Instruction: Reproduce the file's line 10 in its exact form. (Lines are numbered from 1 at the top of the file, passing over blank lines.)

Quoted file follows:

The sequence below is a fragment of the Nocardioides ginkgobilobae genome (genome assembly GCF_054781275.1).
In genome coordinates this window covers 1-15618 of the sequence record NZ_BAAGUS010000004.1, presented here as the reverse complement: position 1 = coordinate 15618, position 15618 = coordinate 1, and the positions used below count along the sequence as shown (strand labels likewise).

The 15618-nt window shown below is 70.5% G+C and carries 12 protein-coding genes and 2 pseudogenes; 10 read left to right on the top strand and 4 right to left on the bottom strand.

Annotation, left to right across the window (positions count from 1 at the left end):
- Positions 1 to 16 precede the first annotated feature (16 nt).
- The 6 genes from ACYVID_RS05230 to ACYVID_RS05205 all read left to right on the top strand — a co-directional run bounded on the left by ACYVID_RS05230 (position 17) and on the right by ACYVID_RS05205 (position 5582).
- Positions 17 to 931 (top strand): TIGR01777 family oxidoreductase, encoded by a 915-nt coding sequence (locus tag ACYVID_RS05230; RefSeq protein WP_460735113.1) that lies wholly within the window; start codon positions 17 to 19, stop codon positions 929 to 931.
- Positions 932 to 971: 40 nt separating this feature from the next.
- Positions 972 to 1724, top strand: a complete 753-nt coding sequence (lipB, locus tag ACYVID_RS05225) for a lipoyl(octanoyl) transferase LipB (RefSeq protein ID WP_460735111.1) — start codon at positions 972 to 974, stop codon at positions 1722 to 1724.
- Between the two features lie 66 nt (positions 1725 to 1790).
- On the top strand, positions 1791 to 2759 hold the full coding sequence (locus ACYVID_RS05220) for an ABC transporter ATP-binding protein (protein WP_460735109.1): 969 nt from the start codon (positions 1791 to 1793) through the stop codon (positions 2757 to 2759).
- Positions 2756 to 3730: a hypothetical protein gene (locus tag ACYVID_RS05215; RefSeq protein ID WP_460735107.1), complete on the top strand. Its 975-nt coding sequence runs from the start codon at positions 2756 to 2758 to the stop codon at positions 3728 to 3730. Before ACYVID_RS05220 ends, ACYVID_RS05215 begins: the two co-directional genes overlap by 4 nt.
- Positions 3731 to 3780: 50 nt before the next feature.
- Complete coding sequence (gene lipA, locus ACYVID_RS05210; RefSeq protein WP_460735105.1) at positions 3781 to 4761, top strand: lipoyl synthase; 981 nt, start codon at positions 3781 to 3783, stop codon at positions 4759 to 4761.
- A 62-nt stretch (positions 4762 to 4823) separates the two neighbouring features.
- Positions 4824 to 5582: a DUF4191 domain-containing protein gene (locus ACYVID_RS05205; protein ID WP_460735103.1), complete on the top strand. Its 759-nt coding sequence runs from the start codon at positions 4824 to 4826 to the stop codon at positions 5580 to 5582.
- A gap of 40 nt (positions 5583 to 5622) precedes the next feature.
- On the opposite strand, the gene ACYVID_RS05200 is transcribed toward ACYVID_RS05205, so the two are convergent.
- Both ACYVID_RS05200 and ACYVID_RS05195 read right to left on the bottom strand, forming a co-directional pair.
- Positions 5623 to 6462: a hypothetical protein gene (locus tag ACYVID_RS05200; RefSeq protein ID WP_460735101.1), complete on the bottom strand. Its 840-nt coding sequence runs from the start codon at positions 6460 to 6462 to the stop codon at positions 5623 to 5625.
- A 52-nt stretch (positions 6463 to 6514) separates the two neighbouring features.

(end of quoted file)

- Between the two features lie 66 nt (positions 1725 to 1790).